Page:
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July 15, 2007
“Honey, it’s the dentist,” I say, “I just know it. All the signs point that way. Everything lines up. He had to be the murderer,” I say.
“No,” my wife Karen will reply, “It was her brother-in-law.”
“But it can’t be her brother-in-law,” I protest, “He had an iron-clad alibi! But just look at the dentist; he just looks shady.”
“No, I’m telling you,” she’ll say, “Trust me, it’s her brother-in-law.”
And though the names and occupations and relations change, it’s never the dentist. It doesn’t matter the movie or the show, more often that not, Karen’s right; almost always, Yours Truly is wrong. Just about the time I’m saying, “it was Colonel Mustard, in the library, with a candlestick”, it comes out that it was Professor Plum, in the Conservatory, with a ball point pen or something. If you want to know whodunit, you don’t want me to be the man on the case, that’s for sure. Somehow, I get lost in the twists and turns of a story, and by the time the mystery man is uncovered, I’m still in the bakery. I wasn’t even that good at guessing the culprit on Scooby-Doo; the only thing I knew was that somebody at the end of every show would repeat the same line: “I’d have gotten away with it, too, if it weren’t for you meddling kids!”
A good story has a lot of twists and turns; it might go in a lot of different directions; it leaves an element of mystery as to the final outcome. Such is today’s narrative, found in Acts 5. Every time we see the word “but”, for instance, we know that what is about to be described is set in opposition to what has come before, and there are a lot of “buts” in these verses of Scripture. We see things going from good to bad and back to good and to bad again several times for the apostles, who were chosen by Jesus Christ as the representatives of His message. We begin with a good:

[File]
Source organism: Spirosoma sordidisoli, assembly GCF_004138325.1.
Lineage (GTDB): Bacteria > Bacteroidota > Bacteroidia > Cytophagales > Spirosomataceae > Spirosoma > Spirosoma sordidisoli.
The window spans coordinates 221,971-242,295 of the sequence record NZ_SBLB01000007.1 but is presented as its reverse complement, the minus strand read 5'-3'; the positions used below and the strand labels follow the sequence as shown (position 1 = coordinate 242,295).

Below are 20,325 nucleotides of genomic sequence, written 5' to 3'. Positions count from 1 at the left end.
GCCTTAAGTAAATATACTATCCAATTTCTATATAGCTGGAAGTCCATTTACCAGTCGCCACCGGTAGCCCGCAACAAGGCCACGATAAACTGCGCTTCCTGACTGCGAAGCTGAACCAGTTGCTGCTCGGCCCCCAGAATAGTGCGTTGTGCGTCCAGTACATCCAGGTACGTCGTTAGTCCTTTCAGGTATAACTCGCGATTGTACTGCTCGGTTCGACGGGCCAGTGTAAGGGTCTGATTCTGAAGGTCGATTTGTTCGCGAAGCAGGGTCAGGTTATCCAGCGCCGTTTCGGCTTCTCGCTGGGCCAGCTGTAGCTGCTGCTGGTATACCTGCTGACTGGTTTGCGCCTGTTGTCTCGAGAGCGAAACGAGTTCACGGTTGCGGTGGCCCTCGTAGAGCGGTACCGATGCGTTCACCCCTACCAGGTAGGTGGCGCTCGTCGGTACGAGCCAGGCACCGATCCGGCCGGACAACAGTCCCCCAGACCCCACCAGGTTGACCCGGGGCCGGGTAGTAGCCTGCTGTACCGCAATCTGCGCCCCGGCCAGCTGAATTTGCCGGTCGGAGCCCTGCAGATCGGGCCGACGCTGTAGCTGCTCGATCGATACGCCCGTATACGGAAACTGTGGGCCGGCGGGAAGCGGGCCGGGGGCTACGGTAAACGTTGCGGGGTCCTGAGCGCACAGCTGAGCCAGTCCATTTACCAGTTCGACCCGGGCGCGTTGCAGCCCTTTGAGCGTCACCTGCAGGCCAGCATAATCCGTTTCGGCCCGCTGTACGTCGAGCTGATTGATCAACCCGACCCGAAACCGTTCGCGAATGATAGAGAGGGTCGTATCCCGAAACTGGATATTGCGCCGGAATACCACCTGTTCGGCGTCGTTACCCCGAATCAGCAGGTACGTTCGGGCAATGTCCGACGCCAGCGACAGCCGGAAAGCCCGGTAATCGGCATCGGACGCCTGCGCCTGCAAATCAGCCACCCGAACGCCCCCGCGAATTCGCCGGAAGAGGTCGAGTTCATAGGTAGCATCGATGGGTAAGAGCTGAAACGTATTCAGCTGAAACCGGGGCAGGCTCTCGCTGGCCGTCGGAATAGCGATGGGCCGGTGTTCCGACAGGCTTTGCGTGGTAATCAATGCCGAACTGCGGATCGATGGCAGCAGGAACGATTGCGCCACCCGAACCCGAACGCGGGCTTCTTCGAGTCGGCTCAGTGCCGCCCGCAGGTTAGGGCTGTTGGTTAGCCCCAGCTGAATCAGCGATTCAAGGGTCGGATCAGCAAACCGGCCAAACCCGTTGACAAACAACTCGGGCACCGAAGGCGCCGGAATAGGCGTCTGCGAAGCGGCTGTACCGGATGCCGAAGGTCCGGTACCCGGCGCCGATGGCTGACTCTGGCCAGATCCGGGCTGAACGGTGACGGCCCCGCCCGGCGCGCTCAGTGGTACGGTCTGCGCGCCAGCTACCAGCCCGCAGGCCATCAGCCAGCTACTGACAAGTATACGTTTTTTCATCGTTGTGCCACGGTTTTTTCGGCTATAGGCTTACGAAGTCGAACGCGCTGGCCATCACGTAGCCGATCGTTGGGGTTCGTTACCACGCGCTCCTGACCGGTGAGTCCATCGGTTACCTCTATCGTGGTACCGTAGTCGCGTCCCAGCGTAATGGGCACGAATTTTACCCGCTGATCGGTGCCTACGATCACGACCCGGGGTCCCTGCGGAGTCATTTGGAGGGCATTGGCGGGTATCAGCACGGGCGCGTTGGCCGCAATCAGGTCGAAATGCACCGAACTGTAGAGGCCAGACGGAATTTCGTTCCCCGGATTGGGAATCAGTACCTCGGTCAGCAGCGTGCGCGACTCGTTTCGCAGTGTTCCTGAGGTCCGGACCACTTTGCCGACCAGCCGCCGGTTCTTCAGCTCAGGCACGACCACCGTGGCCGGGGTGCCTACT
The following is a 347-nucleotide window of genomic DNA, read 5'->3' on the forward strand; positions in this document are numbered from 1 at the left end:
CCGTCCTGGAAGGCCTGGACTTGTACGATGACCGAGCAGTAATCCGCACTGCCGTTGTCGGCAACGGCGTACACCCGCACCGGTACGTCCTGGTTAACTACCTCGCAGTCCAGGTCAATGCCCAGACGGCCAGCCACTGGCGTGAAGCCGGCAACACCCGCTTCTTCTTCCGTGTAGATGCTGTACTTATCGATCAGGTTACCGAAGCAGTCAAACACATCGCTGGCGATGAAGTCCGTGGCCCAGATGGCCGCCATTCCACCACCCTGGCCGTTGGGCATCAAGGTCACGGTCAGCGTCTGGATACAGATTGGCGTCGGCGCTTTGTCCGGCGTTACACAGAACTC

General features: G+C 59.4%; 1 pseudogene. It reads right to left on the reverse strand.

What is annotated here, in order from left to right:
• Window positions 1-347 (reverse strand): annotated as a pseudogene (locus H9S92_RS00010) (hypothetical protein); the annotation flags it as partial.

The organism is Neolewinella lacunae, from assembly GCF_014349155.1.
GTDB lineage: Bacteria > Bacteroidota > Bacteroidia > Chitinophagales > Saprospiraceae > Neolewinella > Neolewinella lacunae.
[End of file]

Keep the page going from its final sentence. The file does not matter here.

I. Success - :12-16
God was doing some amazing things in the early church in Jerusalem in the days just following the resurrection of Christ and His ascension into Heaven. Signs and wonders were taking place; people were being healed; despite the rumblings of persecution, people continued to be added to the church, though there were some who were unresponsive and kept their distance. The early church enjoyed a great reputation among those who weren’t even part of it. They were riding the wave; it was all good, or at least almost all good. The message of Christ was going forth, and notice something pertinent to us: the message wasn’t being watered down or made more palatable to contemporary sensibilities, but rather it was boldly proclaimed just as it was.
That’s a temptation that I fear some are giving into in these days, to tone it down a bit, to round off the edges of the message, to flatten the “bumpy” parts, to sugarcoat and namby-pamby around the truth. If we’ll just emphasize the “positive parts”, we can get a big crowd. And yes, it’s certainly true that some draw lots of folks with a watered-down, feel-good approach—this is what the Bible predicts will happen. But that didn’t happen in the early church, and by God’s grace, it won’t happen at Red Oak. We’re not charged to make the gospel politically-correct or more palatable to modern sensibilities; we’re just charged to share it. The early church grew as it proclaimed a bold, countercultural message.
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